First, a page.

Despite his menacing screen personality, Mr. Coburn said he had never been in a real physical fight


James Coburn, the rugged actor who reveled in playing rakish men of action and slyly humorous villains and overcame a debilitating illness to win an Academy Award for his performance in ”Affliction” in 1998, died yesterday in Los Angeles. He was 74.

A spokeswoman for Cedars-Sinai Hospital in Los Angeles said Mr. Coburn was in cardiac arrest when he arrived there.

A man of lean good looks, Mr. Coburn first established his reputation in ”The Magnificent Seven” in 1960 and went on to star in more than 80 movies, many of them Westerns and action films, including ”The Great Escape,” ”Charade,” and ”Our Man Flint.”

His lanky body and Mephistophelean laugh led directors to type him as a villain, and though he became well known for those roles he never made it to the front rank of Hollywood stars.

In the early 1980’s, he developed rheumatoid arthritis so severe that it hampered his career for most of a decade. After a long and difficult recovery, he appeared in television commercials and in some films his admirers felt were beneath him.

But in 1999, he received an Academy Award as best supporting actor for his role as Nick Nolte’s alcoholic father in Paul Schrader’s acclaimed film ”Affliction.” Although many critics hailed it as the best performance of his career, he found it difficult to find work afterward.

Mr. Coburn was born in Laurel, Neb., the son of an auto mechanic and schoolteacher, and grew up in the Los Angeles suburb of Compton.

He served briefly in the Army, where he worked as a radio service operator, and made his stage debut at the La Jolla Playhouse opposite Vincent Price in ”Billy Budd.” He moved to New York City in the mid-1950’s to study acting with Stella Adler, appearing in plays and some television dramas on programs including ”Studio One” and ”General Electric Theater.”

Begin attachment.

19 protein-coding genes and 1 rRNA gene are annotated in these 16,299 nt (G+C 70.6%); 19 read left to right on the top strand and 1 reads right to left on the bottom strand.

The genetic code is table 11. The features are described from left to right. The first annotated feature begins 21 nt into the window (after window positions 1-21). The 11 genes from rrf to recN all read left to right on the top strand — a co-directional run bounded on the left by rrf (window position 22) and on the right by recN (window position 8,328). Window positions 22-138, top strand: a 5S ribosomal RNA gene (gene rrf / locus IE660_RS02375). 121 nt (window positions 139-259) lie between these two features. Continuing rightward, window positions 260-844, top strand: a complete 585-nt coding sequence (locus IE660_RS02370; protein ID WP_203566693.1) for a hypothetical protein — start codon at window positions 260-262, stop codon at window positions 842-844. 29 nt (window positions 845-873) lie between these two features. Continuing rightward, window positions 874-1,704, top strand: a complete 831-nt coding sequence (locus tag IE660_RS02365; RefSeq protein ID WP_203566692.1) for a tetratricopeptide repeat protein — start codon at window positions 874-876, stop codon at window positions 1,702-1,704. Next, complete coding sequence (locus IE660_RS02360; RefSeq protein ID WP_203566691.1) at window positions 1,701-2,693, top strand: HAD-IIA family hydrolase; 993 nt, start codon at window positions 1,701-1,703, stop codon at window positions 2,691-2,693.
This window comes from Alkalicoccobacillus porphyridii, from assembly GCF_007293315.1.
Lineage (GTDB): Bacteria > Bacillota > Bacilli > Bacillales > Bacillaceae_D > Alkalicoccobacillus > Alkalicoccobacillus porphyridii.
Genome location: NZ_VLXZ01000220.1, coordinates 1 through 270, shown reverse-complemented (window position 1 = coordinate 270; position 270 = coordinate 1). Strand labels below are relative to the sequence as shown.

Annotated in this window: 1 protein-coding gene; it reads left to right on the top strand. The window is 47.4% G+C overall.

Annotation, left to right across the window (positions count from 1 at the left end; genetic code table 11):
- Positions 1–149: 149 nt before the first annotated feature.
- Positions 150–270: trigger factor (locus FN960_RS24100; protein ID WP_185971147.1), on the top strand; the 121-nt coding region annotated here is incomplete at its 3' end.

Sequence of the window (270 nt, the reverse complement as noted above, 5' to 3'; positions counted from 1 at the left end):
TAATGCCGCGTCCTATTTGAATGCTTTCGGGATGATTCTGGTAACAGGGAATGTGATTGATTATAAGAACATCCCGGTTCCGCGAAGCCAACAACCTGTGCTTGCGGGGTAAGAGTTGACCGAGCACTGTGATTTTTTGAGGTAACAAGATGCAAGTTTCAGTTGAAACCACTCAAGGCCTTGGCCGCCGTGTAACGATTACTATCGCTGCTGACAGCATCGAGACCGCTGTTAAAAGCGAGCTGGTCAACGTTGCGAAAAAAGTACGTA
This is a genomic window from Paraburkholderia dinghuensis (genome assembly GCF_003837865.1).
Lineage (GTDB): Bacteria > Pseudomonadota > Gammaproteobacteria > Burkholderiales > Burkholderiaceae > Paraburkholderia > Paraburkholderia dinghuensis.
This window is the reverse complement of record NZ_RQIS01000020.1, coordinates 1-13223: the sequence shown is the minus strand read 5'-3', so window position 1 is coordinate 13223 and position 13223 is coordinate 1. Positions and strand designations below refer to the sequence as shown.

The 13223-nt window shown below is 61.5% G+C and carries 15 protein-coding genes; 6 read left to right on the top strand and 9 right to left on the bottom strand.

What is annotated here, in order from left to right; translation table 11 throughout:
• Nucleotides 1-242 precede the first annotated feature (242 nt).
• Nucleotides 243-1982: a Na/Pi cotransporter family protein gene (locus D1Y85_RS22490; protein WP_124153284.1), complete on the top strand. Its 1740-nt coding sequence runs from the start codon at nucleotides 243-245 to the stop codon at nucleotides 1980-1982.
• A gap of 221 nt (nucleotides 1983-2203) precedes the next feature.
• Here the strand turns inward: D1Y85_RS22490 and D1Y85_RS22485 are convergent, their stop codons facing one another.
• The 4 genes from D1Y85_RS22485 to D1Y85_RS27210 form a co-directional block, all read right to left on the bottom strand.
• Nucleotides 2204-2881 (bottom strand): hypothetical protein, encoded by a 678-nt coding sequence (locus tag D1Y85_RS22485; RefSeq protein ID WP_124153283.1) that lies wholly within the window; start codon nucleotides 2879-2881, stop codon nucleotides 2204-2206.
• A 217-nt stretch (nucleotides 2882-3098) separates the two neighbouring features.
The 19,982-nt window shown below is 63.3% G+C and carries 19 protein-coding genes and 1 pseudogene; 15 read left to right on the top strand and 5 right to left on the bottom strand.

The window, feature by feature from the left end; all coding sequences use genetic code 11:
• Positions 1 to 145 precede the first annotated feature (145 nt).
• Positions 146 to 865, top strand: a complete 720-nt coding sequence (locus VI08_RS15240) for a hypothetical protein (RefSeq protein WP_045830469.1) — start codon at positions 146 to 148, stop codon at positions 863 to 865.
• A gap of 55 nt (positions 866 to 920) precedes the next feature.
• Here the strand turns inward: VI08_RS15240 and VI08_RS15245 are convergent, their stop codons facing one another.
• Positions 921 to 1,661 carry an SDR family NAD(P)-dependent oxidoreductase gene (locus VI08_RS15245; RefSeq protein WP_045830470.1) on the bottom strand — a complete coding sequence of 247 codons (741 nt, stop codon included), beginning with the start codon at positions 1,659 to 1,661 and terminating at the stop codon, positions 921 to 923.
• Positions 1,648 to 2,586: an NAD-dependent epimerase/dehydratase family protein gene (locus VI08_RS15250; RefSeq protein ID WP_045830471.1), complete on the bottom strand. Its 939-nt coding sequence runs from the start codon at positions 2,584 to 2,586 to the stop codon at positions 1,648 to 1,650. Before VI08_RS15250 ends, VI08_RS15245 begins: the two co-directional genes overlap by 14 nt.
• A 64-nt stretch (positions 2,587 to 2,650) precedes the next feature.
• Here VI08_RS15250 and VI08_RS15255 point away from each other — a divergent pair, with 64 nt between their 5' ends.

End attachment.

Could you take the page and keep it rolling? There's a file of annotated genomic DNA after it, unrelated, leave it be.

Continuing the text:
He made his film debut as an outlaw in a Randolph Scott Western, ”Ride Lonesome,” in 1959. By that time he was a veteran of the genre, having done at least 40 television shows, most of them Westerns. He appeared in another Western, ”Face of a Fugitive,” the same year.

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But it was his role as the knife-throwing Britt in ”The Magnificent Seven,” where he appeared with Steve McQueen and Charles Bronson, that first put him on the map. He had few lines, but his gaunt physique and bass-baritone voice had a powerful impact. Soon he was playing in Sam Peckinpah Westerns, including ”Major Dundee” and ”Pat Garrett and Billy the Kid.” He continued to play mostly supporting roles until the crime drama ”Dead Heat in a Merry Go Round” (1966).

His fame reached a new level with his portrayal of Derek Flint in the James Bond spoof ”Our Man Flint” (1966) and its sequel in the following year, ”In Like Flint.” In 1967 he starred in ”The President’s Analyst,” a satire he also produced.

Despite his menacing screen personality, Mr. Coburn said he had never been in a real physical fight. He did take some martial arts lessons from Bruce Lee, a friend at whose funeral he served as a pallbearer in 1973.

In the 1970’s Mr. Coburn’s box office appeal waned, and a bitter divorce in 1979 preceded the onset of his arthritis. He eventually defeated the illness with dietary supplements after experimenting with a number of alterative treatments. But he struggled to find film work in the 1980’s, and earned much of his money doing television commercials, especially in Japan.

In the 1990’s he returned to character roles, appearing as an enemy of Billy the Kid in ”Young Guns II” and a philanthropist in the 1996 remake of ”The Nutty Professor.”

His marriage to Beverly Kelly ended in divorce. He is survived by his wife, Paula Murad, two children, Lisa and James Jr., and two grandchildren.


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